Russian soldier gave away his position with geotagged social media posts

Cell phones and combat zones don’t mix.
Jeff Schogol Avatar
Russians in Ukraine
A Task & Purpose photo composite showing a 2011 photo of Russian soldiers in the southern Russian city Stavropol laid over a screenshot of Ukraine via Google Maps. (Danil Semyonov/Getty Images/Google Maps)

A Russian volunteer in eastern Ukraine has single-handedly justified every U.S. military commander’s fear that American troops could unwittingly reveal their position to the enemy by posting selfies on social media.

Because this Russian service member is the epitome of “Carl,” — the U.S. Army’s nickname for a soldier who always screws up — Task & Purpose is referring to him as “Russian Carl” to drive home just how epic his OPSEC failure is.

Last month, Russian Carl posted pictures and videos of himself and members of the 10th Spetsnaz Brigade on VKontakte — Russia’s equivalent of Facebook, said former Marine Capt. Rob Lee, who shared another Russian social media user’s account of the debacle on Twitter.

Some of the images and videos that Russian Carl posted had the geolocation tag turned on, making it easy for anyone to pinpoint the exact location of a country club where Russian troops were billeted at the time, said Lee, who spent a year with a defense-focused think tank in Moscow.

Subscribe to Task & Purpose Today. Get the latest military news, entertainment, and gear in your inbox daily.

On Dec. 20, the Ukrainians destroyed that country club, and while it is unclear whether Russian Carl’s OPSEC failure was directly responsible for the Ukrainian attack, he was kind enough to post video of the ruined building afterwards, providing Ukrainians with a battle damage assessment that showed their strikes were successful, Lee said.

“He left a trail of easy clues to determine where he was and was posting them openly on his Vk page,” Lee told Task & Purpose. “This Russian Vk page where I found the info was angry at him and other soldiers or supporters who commit OPSEC mistakes and get Russian soldiers killed.”

The U.S. military has long worried about just such a scenario involving American troops taking place. In 2020, a Marine unit was “killed” during a training exercise after a lance corporal posted a selfie on social media. Separately, the I Marine Expeditionary Force conducted an exercise a few years ago that showed how the billeting area of a Marine base had the largest electronic signature because the Marines were constantly using their phones.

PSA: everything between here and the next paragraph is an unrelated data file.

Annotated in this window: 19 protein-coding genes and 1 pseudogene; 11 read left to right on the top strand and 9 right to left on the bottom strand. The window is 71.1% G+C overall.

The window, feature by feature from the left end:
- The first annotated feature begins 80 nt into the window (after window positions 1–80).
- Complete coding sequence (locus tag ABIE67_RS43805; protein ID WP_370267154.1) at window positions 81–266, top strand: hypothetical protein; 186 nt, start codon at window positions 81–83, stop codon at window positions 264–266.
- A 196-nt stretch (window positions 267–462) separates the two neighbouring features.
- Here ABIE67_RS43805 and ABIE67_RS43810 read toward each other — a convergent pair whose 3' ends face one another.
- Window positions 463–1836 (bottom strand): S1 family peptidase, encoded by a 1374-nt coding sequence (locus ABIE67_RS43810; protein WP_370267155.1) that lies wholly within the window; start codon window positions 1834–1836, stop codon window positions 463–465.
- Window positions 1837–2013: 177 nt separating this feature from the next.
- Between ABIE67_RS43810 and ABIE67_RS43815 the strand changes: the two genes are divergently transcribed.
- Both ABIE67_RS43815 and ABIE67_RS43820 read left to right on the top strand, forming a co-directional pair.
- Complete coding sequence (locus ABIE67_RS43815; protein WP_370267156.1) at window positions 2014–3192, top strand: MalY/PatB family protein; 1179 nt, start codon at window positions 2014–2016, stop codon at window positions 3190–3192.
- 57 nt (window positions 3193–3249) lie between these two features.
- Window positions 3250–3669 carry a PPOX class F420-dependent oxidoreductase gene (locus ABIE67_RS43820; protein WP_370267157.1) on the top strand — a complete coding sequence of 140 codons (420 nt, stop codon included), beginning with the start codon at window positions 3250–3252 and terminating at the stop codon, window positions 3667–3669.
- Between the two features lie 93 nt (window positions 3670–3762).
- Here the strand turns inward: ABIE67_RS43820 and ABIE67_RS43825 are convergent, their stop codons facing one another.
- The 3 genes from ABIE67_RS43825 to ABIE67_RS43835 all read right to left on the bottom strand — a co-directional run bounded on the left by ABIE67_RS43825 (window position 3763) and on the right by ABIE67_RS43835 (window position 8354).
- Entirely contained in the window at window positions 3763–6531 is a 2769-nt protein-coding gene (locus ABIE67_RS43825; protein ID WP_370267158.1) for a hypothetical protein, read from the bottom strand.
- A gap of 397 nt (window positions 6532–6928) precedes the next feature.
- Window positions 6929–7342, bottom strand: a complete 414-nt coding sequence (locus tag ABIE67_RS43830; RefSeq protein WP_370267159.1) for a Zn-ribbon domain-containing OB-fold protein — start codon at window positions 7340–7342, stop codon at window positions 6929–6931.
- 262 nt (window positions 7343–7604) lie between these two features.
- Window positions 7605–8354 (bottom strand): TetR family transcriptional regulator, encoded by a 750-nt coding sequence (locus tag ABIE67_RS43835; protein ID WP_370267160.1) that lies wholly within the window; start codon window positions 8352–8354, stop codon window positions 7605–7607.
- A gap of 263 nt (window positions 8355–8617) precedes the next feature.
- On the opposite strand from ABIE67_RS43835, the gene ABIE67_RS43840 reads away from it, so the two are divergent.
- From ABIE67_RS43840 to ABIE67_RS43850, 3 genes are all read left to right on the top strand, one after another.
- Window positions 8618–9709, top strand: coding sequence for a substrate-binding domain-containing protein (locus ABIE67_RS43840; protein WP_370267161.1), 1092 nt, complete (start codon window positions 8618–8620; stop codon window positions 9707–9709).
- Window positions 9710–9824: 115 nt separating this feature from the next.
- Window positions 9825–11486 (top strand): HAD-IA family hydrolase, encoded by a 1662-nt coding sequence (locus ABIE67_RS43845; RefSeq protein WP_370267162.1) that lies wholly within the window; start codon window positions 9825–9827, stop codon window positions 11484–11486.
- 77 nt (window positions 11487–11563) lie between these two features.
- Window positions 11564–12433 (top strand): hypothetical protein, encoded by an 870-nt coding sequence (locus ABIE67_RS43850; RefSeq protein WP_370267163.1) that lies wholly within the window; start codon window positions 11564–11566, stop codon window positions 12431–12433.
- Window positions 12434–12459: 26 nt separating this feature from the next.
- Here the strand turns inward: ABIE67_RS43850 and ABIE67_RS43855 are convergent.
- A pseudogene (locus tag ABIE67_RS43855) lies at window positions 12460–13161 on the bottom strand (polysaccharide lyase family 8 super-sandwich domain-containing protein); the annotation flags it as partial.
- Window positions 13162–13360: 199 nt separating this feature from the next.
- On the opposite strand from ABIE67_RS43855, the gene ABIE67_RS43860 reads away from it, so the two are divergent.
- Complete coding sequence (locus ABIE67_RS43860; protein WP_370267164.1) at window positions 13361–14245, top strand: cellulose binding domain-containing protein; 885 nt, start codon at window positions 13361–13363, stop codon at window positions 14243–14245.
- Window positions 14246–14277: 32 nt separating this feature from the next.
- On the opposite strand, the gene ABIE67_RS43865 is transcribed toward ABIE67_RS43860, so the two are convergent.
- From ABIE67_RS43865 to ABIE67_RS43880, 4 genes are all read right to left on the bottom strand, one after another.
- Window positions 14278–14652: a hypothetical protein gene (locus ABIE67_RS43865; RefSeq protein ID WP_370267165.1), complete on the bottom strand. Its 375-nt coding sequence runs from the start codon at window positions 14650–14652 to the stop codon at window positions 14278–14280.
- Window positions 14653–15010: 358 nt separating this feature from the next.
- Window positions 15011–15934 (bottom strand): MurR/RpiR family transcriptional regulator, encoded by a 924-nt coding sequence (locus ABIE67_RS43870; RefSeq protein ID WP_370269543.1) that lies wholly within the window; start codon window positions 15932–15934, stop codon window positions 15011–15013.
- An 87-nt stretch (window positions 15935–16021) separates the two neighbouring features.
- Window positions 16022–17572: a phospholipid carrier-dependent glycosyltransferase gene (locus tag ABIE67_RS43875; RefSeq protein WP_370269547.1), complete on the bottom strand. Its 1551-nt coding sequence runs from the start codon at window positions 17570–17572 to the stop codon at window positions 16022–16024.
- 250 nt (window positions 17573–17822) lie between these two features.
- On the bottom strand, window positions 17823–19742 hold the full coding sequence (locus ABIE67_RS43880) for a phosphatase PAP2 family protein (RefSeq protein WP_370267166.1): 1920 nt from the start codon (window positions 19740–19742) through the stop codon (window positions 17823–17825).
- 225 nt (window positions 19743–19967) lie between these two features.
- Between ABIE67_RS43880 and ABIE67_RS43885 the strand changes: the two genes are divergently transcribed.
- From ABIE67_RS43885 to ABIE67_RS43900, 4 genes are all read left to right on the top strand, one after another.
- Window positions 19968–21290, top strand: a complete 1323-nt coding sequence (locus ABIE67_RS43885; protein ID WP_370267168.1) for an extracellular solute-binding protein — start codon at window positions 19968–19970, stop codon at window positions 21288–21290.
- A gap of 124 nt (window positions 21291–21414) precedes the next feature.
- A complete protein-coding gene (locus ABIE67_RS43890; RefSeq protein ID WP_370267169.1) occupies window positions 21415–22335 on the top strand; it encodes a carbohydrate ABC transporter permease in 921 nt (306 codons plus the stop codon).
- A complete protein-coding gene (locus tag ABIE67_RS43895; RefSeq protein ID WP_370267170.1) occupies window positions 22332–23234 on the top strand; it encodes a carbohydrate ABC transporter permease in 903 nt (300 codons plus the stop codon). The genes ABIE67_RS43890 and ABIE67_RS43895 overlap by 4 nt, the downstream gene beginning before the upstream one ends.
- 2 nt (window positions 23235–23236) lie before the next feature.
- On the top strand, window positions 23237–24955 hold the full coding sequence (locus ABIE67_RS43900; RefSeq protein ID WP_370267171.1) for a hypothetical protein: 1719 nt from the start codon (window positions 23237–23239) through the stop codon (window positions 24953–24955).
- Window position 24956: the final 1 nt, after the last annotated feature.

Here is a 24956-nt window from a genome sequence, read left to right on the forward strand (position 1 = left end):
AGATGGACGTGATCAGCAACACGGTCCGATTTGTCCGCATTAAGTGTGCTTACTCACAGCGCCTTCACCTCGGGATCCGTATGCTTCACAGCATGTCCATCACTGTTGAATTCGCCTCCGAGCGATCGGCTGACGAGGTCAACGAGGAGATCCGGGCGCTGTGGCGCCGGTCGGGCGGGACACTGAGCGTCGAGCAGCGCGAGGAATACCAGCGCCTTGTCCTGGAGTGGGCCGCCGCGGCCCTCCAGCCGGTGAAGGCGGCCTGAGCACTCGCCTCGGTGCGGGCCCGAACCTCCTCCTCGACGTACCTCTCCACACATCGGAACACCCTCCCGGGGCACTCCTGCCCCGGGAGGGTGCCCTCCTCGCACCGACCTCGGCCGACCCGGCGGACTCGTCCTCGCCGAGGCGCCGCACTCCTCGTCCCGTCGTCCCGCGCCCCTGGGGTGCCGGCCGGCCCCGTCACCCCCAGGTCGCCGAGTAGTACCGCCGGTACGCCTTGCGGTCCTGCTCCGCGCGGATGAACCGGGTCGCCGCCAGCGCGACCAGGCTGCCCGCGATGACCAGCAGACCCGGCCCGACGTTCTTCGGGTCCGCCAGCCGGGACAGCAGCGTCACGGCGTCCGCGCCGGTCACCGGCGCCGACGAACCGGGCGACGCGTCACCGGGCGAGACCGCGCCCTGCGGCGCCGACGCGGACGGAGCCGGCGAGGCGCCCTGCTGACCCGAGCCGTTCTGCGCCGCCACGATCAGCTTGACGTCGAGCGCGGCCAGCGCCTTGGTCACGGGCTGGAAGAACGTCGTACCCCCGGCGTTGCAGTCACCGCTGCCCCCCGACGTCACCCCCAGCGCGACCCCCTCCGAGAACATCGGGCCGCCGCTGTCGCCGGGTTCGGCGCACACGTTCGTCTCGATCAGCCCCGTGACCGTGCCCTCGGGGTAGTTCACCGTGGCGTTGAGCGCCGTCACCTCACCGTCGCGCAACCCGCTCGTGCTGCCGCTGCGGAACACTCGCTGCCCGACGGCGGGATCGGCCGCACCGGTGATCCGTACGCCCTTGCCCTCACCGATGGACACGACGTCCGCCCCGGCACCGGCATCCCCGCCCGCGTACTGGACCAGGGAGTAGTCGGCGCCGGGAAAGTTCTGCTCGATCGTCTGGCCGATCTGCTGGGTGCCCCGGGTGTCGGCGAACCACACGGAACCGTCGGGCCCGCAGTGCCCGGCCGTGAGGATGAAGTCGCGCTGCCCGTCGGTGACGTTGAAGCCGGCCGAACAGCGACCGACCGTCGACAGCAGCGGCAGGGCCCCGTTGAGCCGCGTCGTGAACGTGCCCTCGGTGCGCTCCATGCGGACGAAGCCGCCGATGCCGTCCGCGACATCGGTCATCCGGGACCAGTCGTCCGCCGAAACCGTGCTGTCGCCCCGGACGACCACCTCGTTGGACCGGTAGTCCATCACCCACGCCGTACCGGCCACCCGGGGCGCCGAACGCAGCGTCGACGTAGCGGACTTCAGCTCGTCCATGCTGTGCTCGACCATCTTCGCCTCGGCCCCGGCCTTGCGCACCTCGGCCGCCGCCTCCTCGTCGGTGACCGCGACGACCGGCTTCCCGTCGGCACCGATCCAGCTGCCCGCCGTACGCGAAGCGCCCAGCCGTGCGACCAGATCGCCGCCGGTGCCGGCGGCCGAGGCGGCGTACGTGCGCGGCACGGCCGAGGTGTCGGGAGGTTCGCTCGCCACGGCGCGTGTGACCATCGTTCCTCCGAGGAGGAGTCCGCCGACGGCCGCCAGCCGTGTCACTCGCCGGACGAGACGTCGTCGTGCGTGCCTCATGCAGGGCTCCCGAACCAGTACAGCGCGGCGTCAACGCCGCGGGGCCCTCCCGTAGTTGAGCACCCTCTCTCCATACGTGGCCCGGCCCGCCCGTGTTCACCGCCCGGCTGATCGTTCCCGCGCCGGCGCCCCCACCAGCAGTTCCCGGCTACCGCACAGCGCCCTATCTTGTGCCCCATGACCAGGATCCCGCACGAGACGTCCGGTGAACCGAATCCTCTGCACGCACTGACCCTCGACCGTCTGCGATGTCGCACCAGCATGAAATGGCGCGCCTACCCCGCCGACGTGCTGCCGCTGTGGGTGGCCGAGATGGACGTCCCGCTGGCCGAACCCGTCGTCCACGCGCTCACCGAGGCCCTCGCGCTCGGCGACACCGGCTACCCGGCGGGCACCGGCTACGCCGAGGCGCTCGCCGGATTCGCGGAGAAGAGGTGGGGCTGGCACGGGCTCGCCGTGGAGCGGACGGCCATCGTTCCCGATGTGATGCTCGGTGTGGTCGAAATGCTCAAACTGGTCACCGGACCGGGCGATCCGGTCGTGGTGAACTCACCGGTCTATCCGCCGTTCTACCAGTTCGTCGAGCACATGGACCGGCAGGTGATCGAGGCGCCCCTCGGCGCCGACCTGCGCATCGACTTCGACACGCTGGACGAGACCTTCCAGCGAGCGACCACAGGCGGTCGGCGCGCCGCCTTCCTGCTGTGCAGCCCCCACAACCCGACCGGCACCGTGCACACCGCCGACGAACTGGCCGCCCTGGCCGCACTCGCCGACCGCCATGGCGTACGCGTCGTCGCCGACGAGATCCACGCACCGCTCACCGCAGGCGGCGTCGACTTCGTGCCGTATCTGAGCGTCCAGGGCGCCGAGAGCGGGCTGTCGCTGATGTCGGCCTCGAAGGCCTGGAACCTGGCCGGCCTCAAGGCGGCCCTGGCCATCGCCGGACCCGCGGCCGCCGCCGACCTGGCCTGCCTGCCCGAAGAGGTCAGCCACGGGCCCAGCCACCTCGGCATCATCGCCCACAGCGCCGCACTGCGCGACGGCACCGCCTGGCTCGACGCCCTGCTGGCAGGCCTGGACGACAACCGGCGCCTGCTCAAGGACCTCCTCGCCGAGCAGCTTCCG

OPSEC has proven to be one of Russia’s most glaring weaknesses since Russian forces invaded Ukraine in late February. When their communications systems failed, Russian troops started using cell phones. Since those mobile devices used Ukraine’s cellular network, Ukrainian forces were able to triangulate Russian positions with ease.

It is unclear whether such OPSEC failures allowed the Ukrainians to target a building in Makiivka in eastern Ukraine that housed Russian soldiers on New Year’s Day. The Ukrainians have claimed that hundreds of Russian troops were killed in the strike. On Wednesday, Russia’s defense ministry increased its estimate of how many Russian troops were killed in the strike from 63 to 89 in a rare acknowledgment of its combat losses.

Russian state media has reported that “active use of cellular phones by the newly arrived servicemen” had helped the Ukrainians to target the Russian troops at Makiivka, the New York Times reported.

Such statements by state-run media and pro-war Russian military bloggers are likely part of the Russian defense ministry’s efforts to defect blame for OPSEC failures on Russian troops themselves as well as officials with the separatist Donetsk People’s Republic, according to the Institute for the Study of War think tank in Washington, D.C.

However, Russian milbloggers affiliated with the Wagner Group have argued that the Russian troops’ cell phone use was not a factor in the attack, placing blame on Russia’s military command for concentrating so many Russian troops in one location, making them vulnerable to attack, according to ISW’s latest report on the war in Ukraine.

A Ukrainian military official told Task & Purpose that the Ukrainians have several methods to target Russian forces other than following Russian troops on social media and triangulating their cell phone calls.

For example, the Ukrainians have a network of human intelligence sources in occupied parts of the country to help identify where to strike the Russians, said the official, who spoke on condition of anonymity due to the sensitivity of the issue.

“With or without their cellphones, they are always vulnerable,” the official said.

UPDATE: This story was updated on Jan. 4 after Russia’s defense ministry increased its estimate of how many Russian troops were killed at Makiivka from 63 to 89.

The latest on Task & Purpose

Want to write for Task & Purpose? Click here.